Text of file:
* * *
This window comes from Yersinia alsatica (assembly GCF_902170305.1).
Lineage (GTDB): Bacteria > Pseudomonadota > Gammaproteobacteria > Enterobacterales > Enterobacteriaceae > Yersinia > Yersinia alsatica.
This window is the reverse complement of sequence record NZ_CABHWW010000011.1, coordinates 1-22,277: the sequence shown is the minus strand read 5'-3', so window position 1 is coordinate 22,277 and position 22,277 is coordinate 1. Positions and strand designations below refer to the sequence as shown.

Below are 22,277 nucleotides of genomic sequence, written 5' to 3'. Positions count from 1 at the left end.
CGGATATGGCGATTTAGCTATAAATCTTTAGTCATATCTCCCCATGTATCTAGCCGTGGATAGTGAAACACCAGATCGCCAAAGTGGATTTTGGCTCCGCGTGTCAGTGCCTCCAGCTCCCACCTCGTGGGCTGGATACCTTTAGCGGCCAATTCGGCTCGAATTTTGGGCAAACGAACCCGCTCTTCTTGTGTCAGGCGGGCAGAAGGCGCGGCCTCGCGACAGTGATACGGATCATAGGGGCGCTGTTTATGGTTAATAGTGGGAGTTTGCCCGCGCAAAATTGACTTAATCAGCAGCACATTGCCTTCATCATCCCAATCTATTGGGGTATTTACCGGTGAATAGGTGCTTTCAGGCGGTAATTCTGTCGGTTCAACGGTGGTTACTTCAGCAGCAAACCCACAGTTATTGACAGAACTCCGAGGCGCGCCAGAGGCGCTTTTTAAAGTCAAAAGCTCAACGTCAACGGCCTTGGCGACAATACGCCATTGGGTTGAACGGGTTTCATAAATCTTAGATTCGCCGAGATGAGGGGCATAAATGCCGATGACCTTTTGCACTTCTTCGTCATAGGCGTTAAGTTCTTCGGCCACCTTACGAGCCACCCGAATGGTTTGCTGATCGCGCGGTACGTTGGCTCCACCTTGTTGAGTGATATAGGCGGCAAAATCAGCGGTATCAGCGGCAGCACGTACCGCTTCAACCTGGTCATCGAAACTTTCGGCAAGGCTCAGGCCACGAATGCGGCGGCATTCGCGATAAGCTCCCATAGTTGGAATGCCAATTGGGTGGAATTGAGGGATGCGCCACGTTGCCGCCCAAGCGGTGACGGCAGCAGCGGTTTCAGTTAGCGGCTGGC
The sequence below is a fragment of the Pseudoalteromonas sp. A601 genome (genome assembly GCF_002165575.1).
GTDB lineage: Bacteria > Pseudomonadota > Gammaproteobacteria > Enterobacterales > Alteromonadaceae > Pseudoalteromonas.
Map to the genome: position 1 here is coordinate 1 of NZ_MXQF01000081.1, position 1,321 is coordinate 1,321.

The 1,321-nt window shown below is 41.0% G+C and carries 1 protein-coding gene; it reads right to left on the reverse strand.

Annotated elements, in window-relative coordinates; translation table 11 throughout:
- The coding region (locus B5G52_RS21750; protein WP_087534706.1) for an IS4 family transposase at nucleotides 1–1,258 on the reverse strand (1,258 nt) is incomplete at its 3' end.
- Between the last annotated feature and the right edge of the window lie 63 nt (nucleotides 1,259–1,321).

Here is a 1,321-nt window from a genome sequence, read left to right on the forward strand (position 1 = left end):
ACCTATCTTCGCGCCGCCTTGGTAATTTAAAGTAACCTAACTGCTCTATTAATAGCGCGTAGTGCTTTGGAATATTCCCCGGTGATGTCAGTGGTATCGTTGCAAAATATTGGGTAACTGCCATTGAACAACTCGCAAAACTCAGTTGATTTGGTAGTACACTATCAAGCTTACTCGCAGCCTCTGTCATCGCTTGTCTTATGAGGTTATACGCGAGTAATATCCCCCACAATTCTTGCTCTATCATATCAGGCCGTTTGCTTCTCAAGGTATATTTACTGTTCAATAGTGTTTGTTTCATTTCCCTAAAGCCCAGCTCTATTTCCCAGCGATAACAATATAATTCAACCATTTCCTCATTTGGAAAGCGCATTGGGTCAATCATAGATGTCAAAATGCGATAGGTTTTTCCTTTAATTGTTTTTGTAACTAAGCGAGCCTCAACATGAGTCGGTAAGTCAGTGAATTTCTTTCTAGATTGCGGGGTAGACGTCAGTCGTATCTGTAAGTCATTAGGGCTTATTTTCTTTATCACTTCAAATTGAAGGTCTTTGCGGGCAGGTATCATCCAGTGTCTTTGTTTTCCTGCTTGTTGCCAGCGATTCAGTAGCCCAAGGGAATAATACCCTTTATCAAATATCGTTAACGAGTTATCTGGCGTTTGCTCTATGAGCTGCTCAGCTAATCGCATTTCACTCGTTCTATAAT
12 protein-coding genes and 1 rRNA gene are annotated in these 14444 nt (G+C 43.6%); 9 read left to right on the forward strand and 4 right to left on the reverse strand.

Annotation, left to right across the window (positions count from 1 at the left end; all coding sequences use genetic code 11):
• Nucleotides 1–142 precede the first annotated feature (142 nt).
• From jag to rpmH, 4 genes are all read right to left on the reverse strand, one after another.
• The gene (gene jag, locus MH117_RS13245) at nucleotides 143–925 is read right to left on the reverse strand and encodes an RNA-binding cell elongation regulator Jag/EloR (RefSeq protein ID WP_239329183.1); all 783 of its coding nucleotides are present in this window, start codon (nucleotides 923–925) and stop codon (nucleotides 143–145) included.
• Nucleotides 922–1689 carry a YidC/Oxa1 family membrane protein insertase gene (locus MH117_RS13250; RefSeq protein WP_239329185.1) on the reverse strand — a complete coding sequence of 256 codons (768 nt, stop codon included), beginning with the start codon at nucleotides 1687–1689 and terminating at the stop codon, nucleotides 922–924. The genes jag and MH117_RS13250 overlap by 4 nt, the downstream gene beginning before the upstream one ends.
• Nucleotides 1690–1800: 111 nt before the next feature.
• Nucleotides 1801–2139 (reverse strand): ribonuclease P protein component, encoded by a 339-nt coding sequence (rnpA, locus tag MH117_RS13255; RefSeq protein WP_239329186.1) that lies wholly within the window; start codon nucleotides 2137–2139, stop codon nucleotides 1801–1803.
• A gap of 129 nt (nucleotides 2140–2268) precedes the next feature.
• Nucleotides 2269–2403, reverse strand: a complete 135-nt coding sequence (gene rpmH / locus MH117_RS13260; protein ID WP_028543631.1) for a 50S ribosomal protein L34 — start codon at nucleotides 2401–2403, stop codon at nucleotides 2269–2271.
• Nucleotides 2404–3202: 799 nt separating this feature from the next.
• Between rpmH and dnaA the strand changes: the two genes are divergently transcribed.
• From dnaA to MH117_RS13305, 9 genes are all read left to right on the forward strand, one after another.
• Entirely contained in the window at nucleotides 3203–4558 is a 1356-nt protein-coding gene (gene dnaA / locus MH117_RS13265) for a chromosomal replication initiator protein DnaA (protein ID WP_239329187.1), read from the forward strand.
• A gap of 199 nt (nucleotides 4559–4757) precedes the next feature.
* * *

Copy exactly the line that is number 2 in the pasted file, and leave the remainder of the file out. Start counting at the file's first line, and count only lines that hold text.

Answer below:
Lineage (GTDB): Bacteria > Pseudomonadota > Gammaproteobacteria > Enterobacterales > Enterobacteriaceae > Yersinia > Yersinia alsatica.